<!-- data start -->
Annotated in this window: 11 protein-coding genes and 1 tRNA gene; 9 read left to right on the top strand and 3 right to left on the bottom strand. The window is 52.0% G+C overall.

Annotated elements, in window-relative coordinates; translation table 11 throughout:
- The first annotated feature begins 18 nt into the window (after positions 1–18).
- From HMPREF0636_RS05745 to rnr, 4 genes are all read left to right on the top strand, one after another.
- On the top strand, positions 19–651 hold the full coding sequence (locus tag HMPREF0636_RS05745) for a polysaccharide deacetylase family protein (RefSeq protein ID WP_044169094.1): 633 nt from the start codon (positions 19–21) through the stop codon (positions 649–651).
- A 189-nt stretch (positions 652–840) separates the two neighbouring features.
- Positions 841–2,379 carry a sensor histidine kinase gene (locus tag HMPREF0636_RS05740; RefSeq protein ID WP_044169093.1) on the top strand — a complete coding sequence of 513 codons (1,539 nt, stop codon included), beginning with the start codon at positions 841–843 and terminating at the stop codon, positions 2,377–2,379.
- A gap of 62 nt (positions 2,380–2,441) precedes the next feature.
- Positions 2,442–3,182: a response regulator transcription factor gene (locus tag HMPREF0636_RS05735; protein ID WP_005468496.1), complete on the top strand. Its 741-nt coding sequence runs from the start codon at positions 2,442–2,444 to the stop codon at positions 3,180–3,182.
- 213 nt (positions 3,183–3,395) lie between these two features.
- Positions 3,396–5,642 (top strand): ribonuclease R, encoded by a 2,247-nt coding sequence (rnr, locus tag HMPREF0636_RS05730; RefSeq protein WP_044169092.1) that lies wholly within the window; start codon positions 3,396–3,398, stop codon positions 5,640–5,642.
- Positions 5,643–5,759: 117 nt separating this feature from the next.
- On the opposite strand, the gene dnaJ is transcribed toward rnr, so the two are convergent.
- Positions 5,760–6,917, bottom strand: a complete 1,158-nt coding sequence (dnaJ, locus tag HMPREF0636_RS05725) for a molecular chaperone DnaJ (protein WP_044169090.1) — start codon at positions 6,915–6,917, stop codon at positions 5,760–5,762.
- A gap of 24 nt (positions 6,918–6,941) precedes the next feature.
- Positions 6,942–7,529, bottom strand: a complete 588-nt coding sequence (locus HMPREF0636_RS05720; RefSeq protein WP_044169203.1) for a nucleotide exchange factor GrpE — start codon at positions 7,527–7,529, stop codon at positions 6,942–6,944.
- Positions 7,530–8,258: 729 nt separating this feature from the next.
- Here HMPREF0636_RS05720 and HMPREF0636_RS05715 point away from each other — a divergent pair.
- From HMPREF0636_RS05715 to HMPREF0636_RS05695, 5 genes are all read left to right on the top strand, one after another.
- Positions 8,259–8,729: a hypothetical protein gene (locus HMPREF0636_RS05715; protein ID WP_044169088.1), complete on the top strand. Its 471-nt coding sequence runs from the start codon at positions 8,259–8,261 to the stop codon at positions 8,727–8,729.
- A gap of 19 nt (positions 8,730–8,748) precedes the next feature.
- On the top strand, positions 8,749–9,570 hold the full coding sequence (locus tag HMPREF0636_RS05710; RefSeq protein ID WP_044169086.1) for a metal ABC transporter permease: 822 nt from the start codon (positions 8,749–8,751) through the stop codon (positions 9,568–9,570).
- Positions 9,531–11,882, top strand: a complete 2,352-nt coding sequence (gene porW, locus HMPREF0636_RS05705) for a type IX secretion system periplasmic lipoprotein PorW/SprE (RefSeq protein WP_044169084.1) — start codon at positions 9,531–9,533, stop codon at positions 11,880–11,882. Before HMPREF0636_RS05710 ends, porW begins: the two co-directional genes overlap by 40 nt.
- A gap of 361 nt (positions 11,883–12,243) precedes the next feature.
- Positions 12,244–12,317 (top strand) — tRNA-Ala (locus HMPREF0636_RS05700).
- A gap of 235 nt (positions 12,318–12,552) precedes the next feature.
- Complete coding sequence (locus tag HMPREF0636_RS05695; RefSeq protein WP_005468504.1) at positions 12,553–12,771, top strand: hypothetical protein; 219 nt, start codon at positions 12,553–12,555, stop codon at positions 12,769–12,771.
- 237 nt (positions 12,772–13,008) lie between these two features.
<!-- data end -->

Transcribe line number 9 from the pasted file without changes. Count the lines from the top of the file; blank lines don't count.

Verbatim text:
- Positions 2,442–3,182: a response regulator transcription factor gene (locus tag HMPREF0636_RS05735; protein ID WP_005468496.1), complete on the top strand. Its 741-nt coding sequence runs from the start codon at positions 2,442–2,444 to the stop codon at positions 3,180–3,182.